Tuesday, October 20, 2009

The Symptom of Repeated Success

This is a post about something I have heard about happening from some distance. Organizations working with scrum or similar methodologies reach the conclusion that the methodology does not fit them. This is a hypothesis about why that tends to happen and a bit of reasoning around the problem.

As developers begin working with scrum or other agile methodologies it often appears as if they manage to achieve a productivity boost and gain features at a faster rate than they were used to. The teams really like this and find it to be a good practice. There is however one problem surfacing relatively often which present itself as a positive symptom of continuous and rapid success. However, behind this seemingly great facade hides a problem that seems eeringly common. The rapid increase in productivity and success is often a symptom of well... failure.
Now I'll have to explain, yay!
The problem is that the team is not achieving manageable failures. Every backlog item which comes from the product owner is successfully implemented and done within a sprint or two of work. Often each sprint contain several backlog items and the product takes on several new features in rapid succession. Now there is one of two possible states that you are in, one of these is more probable to be true and the other is likely closer to resembling a joyous pipe dream:
1: Awesome!!
  • The production is going on rails and creating fully tested and reliable user value with every backlog item which is started. The Product Owner is a domain expert in the field, has incredible insights in design and production techniques and is well connected with the market.
2: Hmm, what did the user feedback say again? Does that really match our Definition of Done? Or what does it really say?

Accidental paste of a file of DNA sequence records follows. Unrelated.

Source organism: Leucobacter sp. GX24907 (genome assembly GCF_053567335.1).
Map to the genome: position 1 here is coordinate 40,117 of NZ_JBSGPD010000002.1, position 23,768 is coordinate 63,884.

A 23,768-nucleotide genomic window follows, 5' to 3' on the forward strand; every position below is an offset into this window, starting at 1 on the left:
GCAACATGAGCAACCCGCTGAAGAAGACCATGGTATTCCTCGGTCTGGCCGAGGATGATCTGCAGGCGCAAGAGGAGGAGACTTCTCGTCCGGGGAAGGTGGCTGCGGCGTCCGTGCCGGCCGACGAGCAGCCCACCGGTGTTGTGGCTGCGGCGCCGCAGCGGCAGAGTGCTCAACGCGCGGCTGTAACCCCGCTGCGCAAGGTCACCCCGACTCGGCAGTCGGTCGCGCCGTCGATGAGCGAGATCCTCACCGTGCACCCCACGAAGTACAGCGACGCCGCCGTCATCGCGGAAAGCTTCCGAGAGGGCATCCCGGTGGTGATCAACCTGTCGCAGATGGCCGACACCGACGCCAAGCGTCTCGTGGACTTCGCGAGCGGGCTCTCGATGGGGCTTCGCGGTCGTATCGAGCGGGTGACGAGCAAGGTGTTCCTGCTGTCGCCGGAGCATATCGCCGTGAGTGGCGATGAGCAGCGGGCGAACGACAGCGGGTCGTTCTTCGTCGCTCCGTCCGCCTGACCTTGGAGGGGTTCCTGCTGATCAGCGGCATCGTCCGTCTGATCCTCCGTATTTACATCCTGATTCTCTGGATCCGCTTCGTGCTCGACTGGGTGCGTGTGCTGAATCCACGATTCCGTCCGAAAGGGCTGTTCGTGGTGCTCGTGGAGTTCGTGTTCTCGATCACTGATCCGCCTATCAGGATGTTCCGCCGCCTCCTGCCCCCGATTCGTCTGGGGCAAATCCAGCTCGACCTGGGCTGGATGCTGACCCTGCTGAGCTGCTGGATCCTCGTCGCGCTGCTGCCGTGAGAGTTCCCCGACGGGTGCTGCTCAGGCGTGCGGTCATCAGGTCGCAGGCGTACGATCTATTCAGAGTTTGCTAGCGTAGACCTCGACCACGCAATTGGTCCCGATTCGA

• The testing of user value does not inform the team about how much value they have been producing and they are developing features blindly.
If your team is experiencing this symptom of the repeated success you have a statistically troublesome scenario. The problem is that for the "Awesome!!" result to really occur you need to have one of the best Product Owners in the world. These guys are quite rare. You might also be part of an organization which is building an existing product within an existing market, this is the metaphorical equivalent of a Nuclear Power plant. The problem is known and the solution is known.
The user Values you develop are not known beforehand
It is quite likely that you are developing a product which aims for a niche market or a low-cost alternative within an existing market. In these cases your Product Owner will need to use the development team to run experiments against the market to find out how to handle the unknown factors. Be especially aware if you are making a new product in a new market, that means your hypothesis will be wrong almost all the time.